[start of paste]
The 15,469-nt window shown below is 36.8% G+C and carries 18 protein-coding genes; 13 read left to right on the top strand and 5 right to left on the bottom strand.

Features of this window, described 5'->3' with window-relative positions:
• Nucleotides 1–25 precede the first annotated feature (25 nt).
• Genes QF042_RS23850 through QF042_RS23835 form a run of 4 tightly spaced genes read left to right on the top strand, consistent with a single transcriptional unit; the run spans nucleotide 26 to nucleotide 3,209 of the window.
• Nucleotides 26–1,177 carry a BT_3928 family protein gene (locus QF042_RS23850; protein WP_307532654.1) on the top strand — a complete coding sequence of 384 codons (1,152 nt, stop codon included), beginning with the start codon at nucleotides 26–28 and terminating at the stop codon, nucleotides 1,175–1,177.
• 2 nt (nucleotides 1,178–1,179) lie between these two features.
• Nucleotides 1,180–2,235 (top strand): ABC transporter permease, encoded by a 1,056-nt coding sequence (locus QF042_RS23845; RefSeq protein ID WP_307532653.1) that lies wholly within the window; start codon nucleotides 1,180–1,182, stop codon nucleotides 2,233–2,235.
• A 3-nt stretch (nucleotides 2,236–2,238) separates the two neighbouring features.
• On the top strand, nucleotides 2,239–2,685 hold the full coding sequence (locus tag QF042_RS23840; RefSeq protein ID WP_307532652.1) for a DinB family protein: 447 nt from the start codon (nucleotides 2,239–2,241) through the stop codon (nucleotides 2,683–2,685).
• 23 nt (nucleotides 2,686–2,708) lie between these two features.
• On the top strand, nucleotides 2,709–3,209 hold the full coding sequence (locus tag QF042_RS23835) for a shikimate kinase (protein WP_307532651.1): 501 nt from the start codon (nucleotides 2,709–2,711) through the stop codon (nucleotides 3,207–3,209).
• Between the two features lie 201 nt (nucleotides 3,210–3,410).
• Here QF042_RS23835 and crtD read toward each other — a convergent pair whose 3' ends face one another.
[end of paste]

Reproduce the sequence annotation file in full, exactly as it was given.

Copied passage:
The 15,469-nt window shown below is 36.8% G+C and carries 18 protein-coding genes; 13 read left to right on the top strand and 5 right to left on the bottom strand.

Features of this window, described 5'->3' with window-relative positions:
• Nucleotides 1–25 precede the first annotated feature (25 nt).
• Genes QF042_RS23850 through QF042_RS23835 form a run of 4 tightly spaced genes read left to right on the top strand, consistent with a single transcriptional unit; the run spans nucleotide 26 to nucleotide 3,209 of the window.
• Nucleotides 26–1,177 carry a BT_3928 family protein gene (locus QF042_RS23850; protein WP_307532654.1) on the top strand — a complete coding sequence of 384 codons (1,152 nt, stop codon included), beginning with the start codon at nucleotides 26–28 and terminating at the stop codon, nucleotides 1,175–1,177.
• 2 nt (nucleotides 1,178–1,179) lie between these two features.
• Nucleotides 1,180–2,235 (top strand): ABC transporter permease, encoded by a 1,056-nt coding sequence (locus QF042_RS23845; RefSeq protein ID WP_307532653.1) that lies wholly within the window; start codon nucleotides 1,180–1,182, stop codon nucleotides 2,233–2,235.
• A 3-nt stretch (nucleotides 2,236–2,238) separates the two neighbouring features.
• On the top strand, nucleotides 2,239–2,685 hold the full coding sequence (locus tag QF042_RS23840; RefSeq protein ID WP_307532652.1) for a DinB family protein: 447 nt from the start codon (nucleotides 2,239–2,241) through the stop codon (nucleotides 2,683–2,685).
• 23 nt (nucleotides 2,686–2,708) lie between these two features.
• On the top strand, nucleotides 2,709–3,209 hold the full coding sequence (locus tag QF042_RS23835) for a shikimate kinase (protein WP_307532651.1): 501 nt from the start codon (nucleotides 2,709–2,711) through the stop codon (nucleotides 3,207–3,209).
• Between the two features lie 201 nt (nucleotides 3,210–3,410).
• Here QF042_RS23835 and crtD read toward each other — a convergent pair whose 3' ends face one another.